Yesterday my daughter and I spent the afternoon riding our bicycles up and down the road behind our house. We packed the bike trailer with water and apples, a picnic blanket, and Alyosha’s stuffed dog Snoozles, who “really just needed to get out of the house for a while.” (Testify, Snoozles, testify.)
Such an afternoon sounds idyllic—mother, daughter, bicycles, country road, sunshine. And it was idyllic, in moments. But within all such times, there arise for me several small but unmistakable pockets of agony. I do not mention these moments out loud. I do not allow them to derail the day. And I can never tell if these moments are a part of my personality or if they are partner to every parent. But the truth is, I cannot comfortably function the way my daughter functions. If I took a bike ride by myself, then I would ride to, and I would ride from, and that would be the end of it. Maybe I would try to beat my previous time. Maybe I would challenge myself to a greater number of miles.
My dear Alyosha’s goal, however, is to stretch out every pleasant moment for as long as possible. In my younger years, I could have covered forty miles in the time we took. Yesterday Alyosha and I covered a grand total of seven. It’s not even that she’s a slow cyclist, it’s just that she’s constantly stopping. For a drink. For an itch. For a better look at the water. To read a sign. To eat an apple. To set a world record for Longest Time Ever Spent Eating an Apple. The agonies lie in my having to let go, over and over, of my own momentum, of my own will.
E.B. White wrote, “I arise in the morning torn between a desire to improve the world and a desire to enjoy it.” Together, Alyosha and I total one E.B. White. I usually find myself preoccupied with improving the state of our little world, while Alyosha fiddles around with new ways of enjoying it. Yesterday, as she lolled about in the grass with her apple, taking her languorous, microscopic nibbles, I asked her what she liked best about herself. She thought for a while. “I like that I make things fun,” she finally said. “I know how to take something that’s maybe not very enjoyable and turn it into a good time.”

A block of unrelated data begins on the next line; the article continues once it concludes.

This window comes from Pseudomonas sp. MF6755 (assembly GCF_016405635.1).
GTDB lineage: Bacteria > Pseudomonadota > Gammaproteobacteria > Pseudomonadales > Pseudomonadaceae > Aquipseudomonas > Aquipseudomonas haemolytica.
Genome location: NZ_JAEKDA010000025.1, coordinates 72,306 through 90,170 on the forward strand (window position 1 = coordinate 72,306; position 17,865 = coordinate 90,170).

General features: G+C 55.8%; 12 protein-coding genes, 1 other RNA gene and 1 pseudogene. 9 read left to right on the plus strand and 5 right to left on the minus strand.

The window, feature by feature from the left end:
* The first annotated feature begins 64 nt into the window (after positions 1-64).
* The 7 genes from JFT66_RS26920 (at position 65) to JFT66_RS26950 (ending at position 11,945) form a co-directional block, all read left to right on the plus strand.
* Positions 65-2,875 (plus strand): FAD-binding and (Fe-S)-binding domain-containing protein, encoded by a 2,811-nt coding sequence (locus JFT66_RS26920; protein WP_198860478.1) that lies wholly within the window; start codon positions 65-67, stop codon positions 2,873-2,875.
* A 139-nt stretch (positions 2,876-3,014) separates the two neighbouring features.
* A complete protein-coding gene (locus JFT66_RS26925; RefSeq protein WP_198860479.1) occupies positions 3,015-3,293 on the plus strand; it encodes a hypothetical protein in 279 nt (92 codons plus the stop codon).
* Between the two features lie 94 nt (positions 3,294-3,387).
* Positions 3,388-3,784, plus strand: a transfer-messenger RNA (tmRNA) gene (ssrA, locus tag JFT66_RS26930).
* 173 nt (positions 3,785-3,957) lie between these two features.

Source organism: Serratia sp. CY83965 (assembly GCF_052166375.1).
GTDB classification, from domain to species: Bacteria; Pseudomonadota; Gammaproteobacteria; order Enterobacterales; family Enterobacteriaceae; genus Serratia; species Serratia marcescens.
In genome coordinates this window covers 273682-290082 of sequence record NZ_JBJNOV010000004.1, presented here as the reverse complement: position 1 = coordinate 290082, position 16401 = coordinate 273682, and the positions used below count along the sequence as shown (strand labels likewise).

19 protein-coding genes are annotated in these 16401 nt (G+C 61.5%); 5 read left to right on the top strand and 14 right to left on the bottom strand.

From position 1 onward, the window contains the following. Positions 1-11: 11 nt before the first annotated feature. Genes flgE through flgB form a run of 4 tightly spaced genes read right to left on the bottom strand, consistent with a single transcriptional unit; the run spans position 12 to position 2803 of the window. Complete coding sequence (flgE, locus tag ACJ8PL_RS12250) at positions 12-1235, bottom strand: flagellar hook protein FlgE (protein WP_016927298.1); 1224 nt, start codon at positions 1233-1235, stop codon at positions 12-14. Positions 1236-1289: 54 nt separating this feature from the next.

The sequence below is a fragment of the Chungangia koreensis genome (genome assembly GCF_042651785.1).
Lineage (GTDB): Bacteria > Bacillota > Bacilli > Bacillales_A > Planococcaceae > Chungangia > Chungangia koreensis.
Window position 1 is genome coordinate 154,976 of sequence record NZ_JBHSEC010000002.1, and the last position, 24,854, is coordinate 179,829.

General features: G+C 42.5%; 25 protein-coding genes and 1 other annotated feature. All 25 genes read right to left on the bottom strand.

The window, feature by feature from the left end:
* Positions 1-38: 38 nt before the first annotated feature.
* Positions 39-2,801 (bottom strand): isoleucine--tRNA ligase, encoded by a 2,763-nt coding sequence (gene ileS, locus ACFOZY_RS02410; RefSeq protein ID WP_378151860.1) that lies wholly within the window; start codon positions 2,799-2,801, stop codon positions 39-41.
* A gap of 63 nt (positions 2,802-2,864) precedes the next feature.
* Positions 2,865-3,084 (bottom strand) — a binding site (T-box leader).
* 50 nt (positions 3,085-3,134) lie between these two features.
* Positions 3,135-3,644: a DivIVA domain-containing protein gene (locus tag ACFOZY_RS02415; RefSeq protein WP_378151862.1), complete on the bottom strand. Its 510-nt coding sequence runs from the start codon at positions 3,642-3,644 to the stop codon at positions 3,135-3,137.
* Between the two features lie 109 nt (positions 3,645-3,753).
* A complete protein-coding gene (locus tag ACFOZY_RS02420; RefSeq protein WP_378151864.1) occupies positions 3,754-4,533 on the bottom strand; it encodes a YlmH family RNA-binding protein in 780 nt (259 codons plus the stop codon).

And she’s right, she does that. With school, with chores, with riding long distances in the car. And this ability of hers seems to spring from a belief that nearly everything could and should be enjoyed, that one need only cultivate the right attitude and the right approach.
I don’t want to malign myself here. As a working mother, I can’t get too caught up with enjoyment because there is simply too much to be done, especially now with homeschool and 24/7 childcare thrown into the mix. My children can follow their whimsy because their father and I are working long days earning the money, washing the laundry, procuring the food, and accomplishing the myriad of other tasks required to build a safe and happy home.
But when I can accept the small agonies and dedicate a part of the day to drifting along after my children, I remember that it doesn’t have to be one or the other. To my daily work, I can bring a fresh mind, a new posture. There is still time to savor and to yield. There is still time to sit in the grass and eat an apple and taste every bite.